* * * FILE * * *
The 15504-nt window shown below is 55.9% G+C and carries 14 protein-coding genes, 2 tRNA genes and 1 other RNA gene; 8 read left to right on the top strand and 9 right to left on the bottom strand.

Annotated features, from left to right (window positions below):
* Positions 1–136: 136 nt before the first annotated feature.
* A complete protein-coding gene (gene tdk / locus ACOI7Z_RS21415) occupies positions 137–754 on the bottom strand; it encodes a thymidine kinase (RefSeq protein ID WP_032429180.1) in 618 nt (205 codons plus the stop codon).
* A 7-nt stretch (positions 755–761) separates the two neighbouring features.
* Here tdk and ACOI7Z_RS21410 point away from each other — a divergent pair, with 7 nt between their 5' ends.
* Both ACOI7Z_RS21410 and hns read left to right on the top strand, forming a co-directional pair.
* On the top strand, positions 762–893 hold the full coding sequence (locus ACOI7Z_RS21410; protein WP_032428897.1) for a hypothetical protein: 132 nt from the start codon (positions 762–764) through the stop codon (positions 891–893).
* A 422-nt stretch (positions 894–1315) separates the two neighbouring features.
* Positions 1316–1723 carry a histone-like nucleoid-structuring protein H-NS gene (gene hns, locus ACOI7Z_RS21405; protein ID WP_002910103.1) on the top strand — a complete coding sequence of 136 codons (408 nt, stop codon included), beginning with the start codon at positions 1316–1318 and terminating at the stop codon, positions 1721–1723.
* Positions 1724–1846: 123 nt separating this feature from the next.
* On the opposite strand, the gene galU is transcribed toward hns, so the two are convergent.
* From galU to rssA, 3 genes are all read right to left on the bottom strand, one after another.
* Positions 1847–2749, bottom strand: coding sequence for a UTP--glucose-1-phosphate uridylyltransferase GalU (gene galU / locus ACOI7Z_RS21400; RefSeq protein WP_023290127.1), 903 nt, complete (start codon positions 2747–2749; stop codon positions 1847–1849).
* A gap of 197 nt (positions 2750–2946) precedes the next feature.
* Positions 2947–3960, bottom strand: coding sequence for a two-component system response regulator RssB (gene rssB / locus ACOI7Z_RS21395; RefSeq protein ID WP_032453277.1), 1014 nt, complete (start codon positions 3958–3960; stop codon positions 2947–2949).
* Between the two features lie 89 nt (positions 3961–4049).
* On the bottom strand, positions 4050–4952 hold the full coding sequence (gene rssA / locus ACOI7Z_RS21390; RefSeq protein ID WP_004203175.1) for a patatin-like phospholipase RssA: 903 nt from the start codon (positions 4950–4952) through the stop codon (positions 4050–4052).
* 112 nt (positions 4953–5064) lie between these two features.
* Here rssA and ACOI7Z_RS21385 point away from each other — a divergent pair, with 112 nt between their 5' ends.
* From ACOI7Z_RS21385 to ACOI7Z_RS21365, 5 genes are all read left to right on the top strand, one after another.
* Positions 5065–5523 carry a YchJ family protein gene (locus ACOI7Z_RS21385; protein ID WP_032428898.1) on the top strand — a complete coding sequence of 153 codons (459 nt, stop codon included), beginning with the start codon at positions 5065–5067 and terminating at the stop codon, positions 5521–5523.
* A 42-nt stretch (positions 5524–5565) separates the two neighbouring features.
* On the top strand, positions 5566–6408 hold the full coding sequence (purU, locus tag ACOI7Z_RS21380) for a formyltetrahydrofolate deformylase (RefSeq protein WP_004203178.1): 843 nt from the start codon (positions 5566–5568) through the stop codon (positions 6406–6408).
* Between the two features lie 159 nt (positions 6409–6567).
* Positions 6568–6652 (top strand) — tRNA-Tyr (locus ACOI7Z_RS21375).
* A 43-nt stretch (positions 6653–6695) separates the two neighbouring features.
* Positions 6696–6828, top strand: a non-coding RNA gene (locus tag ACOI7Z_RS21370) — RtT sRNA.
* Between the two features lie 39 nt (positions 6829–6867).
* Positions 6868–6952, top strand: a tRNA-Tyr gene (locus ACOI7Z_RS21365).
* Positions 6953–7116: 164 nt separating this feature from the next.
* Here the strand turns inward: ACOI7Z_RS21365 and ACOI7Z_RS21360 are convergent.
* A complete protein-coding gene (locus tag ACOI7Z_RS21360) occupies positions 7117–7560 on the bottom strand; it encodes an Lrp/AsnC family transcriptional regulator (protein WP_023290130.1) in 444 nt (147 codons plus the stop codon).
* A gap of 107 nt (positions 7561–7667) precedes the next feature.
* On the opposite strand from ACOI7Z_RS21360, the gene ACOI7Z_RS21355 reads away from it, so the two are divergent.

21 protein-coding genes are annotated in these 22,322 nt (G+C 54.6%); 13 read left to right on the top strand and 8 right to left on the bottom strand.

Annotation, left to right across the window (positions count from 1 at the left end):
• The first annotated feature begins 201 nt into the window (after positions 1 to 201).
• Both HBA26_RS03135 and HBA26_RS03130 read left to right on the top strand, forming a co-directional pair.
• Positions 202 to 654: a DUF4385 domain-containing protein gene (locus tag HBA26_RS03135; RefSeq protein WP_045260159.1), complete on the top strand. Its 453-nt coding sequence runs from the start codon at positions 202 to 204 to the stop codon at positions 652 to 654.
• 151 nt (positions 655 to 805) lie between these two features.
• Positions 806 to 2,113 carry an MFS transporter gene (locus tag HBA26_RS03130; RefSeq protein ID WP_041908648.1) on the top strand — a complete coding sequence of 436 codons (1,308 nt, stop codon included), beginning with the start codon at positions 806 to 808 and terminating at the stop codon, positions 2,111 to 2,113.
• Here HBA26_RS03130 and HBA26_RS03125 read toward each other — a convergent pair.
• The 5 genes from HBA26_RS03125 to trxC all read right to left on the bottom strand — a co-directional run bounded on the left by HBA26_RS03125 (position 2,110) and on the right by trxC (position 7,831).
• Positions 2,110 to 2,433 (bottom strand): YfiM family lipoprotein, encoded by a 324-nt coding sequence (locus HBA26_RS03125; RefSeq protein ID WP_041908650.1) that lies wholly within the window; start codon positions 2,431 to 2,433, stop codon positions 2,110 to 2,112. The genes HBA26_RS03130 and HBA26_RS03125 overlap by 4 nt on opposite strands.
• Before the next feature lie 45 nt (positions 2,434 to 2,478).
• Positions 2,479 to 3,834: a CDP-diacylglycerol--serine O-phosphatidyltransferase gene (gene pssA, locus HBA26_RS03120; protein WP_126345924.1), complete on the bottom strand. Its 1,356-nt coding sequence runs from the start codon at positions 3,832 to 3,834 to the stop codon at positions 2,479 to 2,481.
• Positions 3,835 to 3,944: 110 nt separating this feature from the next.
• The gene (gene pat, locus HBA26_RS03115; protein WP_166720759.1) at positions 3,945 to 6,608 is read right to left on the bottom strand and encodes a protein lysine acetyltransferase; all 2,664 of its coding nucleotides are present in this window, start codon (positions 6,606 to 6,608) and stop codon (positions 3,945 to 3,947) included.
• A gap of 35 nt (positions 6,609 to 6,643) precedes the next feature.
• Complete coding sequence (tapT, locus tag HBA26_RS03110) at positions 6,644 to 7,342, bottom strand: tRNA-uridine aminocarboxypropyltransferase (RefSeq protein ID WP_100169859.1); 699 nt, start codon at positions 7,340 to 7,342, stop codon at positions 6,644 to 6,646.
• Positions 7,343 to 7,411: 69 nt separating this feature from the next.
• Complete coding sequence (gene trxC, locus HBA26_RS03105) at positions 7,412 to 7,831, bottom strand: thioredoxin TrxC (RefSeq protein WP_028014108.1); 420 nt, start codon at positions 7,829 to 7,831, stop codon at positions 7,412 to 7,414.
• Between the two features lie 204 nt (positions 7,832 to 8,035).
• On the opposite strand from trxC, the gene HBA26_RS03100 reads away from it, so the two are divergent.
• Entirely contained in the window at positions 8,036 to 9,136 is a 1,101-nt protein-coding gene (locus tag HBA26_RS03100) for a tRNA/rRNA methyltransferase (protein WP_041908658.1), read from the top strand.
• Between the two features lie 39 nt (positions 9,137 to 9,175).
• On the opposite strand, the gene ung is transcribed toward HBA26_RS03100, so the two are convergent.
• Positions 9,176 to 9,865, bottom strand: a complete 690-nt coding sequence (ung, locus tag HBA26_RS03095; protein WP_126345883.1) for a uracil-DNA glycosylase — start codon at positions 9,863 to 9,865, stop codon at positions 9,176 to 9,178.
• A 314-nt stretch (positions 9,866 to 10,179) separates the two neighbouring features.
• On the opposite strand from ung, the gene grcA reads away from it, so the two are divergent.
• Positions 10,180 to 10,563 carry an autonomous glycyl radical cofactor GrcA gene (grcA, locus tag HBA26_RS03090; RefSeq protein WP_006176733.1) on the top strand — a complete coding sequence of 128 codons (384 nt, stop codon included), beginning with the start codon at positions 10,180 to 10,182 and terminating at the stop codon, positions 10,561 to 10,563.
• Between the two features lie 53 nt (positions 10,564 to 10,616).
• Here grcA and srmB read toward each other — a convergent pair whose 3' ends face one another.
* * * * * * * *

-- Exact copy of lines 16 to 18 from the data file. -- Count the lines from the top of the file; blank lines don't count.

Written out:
* Positions 2947–3960, bottom strand: coding sequence for a two-component system response regulator RssB (gene rssB / locus ACOI7Z_RS21395; RefSeq protein ID WP_032453277.1), 1014 nt, complete (start codon positions 3958–3960; stop codon positions 2947–2949).
* Between the two features lie 89 nt (positions 3961–4049).
* On the bottom strand, positions 4050–4952 hold the full coding sequence (gene rssA / locus ACOI7Z_RS21390; RefSeq protein ID WP_004203175.1) for a patatin-like phospholipase RssA: 903 nt from the start codon (positions 4950–4952) through the stop codon (positions 4050–4052).